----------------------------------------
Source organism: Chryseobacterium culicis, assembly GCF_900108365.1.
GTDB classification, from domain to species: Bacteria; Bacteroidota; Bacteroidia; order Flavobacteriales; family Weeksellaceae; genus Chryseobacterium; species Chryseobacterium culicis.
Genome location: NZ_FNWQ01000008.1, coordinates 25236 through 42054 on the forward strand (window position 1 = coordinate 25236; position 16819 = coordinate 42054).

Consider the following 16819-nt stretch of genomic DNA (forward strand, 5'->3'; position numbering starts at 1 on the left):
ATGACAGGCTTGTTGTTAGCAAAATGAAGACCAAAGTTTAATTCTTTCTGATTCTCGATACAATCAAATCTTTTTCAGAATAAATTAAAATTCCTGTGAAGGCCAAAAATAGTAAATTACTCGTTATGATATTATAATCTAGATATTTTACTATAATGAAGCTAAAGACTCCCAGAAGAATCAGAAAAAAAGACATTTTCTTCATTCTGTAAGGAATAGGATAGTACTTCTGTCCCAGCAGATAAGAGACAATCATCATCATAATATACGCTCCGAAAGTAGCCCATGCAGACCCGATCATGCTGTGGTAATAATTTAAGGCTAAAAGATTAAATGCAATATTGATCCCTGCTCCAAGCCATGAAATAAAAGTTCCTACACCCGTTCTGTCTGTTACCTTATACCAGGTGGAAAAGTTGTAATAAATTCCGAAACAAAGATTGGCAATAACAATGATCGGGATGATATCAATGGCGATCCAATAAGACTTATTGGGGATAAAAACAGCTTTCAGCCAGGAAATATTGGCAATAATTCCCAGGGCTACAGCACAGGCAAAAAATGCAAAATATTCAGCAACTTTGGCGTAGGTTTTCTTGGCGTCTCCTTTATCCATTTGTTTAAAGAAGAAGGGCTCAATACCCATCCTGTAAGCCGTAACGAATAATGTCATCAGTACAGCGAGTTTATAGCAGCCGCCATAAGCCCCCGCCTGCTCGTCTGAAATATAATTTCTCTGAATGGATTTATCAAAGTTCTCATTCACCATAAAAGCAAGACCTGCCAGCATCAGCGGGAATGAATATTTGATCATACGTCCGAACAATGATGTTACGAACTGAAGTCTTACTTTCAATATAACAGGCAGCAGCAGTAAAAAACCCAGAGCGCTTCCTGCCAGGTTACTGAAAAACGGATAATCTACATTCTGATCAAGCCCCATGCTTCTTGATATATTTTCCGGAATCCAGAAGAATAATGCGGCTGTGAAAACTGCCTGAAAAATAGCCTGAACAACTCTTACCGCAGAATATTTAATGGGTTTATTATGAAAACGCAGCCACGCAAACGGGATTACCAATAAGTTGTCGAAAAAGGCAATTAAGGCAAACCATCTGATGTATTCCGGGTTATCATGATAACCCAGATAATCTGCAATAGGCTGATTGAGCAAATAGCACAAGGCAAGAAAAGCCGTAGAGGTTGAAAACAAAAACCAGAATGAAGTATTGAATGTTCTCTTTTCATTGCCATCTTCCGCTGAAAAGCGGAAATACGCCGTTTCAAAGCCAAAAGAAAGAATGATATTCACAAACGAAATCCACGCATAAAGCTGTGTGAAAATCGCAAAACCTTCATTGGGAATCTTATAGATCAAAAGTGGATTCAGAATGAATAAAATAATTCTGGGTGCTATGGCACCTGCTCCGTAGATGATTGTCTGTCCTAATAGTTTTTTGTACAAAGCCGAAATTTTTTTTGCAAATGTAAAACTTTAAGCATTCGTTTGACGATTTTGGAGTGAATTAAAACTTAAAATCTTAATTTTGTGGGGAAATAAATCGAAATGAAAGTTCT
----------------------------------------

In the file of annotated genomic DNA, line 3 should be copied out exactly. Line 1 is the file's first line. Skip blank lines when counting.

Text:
Genome location: NZ_FNWQ01000008.1, coordinates 25236 through 42054 on the forward strand (window position 1 = coordinate 25236; position 16819 = coordinate 42054).